The Storm on the Sea of Galilee


1606 – 1669

Oil Painting, 1633

160 x 128 centimeters

Date of Theft: 18 March 1990

Publicly announced reward: $5 million


Rembrandt is often considered to be the greatest painter of Holland’s “Golden Age.” He is credited with producing 300-600 paintings, 400 etchings, and 2,000 drawings, but only 75 of these works have authenticated signatures. He painted and drew people and objects in their natural surroundings. Christ in the Storm on the Sea of Galilee is his only painted seascape.

Rembrandt’s major works rarely come up for auction, and when they do they sell for enormous amounts of money.  His most expensive work, which sold at auction for over $33 million, was “Portrait of a Man with Arms Akimbo”.  Other major paintings have sold at prices between $4.5 million and $29 million.  His etchings bring prices between $4 million and $200 thousand.


The author Michael Zell, in an outstanding book (“Christ in the Storm on the Sea of Galilee,” in Eye of the Beholder, edited by Alan Chong et al. (Boston: ISGM and Beacon Press, 2003): described the biblical scene as contrasting the power of nature against frailty of humanity. The panic-stricken disciples struggle against a sudden storm, and fight to regain control of their fishing boat as a huge wave crashes over its bow, ripping the sail and drawing the craft perilously close to the rocks in the left foreground. One of the disciples succumbs to the sea’s violence by vomiting over the side. Amidst this chaos, only Christ, at the right, remains calm, like the eye of the storm. Awakened by the disciples’ desperate pleas for help, he rebukes them: “Why are ye fearful, O ye of little faith?” and then rises to calm the fury of wind and waves.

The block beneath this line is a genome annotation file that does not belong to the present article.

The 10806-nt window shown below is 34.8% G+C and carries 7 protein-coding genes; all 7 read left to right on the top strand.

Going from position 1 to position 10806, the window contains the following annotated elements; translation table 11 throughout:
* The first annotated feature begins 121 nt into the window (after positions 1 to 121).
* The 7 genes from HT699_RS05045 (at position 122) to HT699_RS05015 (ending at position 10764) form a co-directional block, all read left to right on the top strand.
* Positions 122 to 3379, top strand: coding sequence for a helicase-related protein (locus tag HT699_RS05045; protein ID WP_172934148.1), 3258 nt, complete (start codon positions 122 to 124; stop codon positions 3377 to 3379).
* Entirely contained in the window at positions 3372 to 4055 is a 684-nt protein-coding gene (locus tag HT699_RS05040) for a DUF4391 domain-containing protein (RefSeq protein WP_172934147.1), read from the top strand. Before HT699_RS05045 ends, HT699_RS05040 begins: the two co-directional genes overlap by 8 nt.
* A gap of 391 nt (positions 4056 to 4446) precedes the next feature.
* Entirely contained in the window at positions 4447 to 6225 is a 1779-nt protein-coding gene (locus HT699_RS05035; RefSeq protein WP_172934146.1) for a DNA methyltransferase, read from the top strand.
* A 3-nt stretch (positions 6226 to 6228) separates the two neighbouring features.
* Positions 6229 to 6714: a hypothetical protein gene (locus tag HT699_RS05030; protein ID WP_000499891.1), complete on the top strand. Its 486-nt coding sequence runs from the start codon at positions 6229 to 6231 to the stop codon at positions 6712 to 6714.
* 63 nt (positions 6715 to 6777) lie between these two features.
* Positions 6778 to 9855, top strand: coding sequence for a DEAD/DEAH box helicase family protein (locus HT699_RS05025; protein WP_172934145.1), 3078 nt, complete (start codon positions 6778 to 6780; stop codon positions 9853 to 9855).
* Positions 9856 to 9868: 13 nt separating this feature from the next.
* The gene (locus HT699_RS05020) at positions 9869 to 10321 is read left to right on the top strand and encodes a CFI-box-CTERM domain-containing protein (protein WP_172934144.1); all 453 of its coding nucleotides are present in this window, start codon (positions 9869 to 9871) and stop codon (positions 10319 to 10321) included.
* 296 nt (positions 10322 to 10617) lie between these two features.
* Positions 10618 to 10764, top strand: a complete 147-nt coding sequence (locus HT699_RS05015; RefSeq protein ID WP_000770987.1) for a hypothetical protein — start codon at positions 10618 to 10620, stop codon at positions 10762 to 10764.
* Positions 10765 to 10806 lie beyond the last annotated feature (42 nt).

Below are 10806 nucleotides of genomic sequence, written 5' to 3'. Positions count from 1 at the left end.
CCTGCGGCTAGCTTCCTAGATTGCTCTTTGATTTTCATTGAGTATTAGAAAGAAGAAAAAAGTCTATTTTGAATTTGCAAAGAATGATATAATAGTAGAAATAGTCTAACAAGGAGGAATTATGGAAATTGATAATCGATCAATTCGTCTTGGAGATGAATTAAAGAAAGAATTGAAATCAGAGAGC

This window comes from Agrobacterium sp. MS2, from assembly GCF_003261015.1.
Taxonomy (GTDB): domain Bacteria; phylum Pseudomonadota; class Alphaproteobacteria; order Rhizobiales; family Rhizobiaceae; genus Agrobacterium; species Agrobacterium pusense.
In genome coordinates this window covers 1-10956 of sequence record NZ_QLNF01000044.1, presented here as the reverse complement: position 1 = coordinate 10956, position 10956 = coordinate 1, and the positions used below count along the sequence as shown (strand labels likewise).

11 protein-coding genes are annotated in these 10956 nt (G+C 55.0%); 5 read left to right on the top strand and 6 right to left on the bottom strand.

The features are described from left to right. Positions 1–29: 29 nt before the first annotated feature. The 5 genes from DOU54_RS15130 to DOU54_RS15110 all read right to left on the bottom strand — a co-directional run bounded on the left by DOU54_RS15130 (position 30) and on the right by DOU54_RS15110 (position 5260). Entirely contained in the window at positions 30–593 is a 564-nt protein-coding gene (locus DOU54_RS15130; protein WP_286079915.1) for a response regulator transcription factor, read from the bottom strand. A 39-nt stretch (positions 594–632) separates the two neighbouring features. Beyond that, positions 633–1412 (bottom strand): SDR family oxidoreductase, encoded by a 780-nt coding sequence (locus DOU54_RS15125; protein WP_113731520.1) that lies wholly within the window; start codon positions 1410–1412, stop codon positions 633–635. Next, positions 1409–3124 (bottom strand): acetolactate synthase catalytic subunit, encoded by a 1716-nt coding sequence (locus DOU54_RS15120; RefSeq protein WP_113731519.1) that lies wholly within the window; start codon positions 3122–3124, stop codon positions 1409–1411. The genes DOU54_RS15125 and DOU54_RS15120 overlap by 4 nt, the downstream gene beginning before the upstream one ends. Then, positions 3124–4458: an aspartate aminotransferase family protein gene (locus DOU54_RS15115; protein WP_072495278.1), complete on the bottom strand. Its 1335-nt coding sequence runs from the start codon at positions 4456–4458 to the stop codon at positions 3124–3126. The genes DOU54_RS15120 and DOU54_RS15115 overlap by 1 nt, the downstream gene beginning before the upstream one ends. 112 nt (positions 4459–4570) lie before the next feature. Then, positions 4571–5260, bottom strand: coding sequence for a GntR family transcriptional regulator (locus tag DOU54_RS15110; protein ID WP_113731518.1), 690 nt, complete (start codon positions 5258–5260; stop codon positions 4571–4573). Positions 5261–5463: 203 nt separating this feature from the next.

On 18 March 1990, which happened to be St. Patrick’s Day, two thieves dressed as Boston police officers gained entry to the Isabella Stewart Gardner Museum.  They tied up the two guards who had allowed them into the building, put them in the basement, and then proceeded to the second floor entering the Dutch room, where they took Vermeer’s The Concert (1658–1660), two Rembrandt paintings, The Storm on the Sea of Galilee (1633) and A Lady and Gentleman in Black (1633), as well as a Rembrandt self-portrait etching; and Govaert Flinck’s Landscape with an Obelisk (1638). Also stolen from the second floor were five drawings by the Impressionist artist Edgar Degas, a Chinese vase, or Ku, and a finial that once stood atop a flag from Napoleon’s Army. Edouard Manet’s Chez Tortoni (1878–1880) was taken from the Blue Room on the first floor. The entire theft took 81 minutes.

There have been a number of theories about the robbery.  Because of the unique set of objects stolen, some think that this was a theft to order, and that the thieves were given a shopping list of items. Yet, because the theft was a violent one — most of the paintings were cut out of their frames — some think that the thieves either weren’t told to be careful with the works or they didn’t know what they were stealing.  Since the theft there have been dozens of tips as to where the paintings might be.  A few led to sightings, but none to recoveries.

The theft has been featured in television programs, books, a documentary titled Stolen, and an episode of American Greed. It was part of an episode of The Simpsons, where The Concert by Vermeer was found in the art collection of Mr. Burns.  There are books featuring the theft  — one by Ulrich Boser titled The Gardener Heist: The True Story of the World’s Largest Unsolved Art Theft was published in 2010, another titled Priceless: How I Went Undercover to Rescue the World’s Stolen Treasures by Robert Witman talks about the last time any of the works were seen.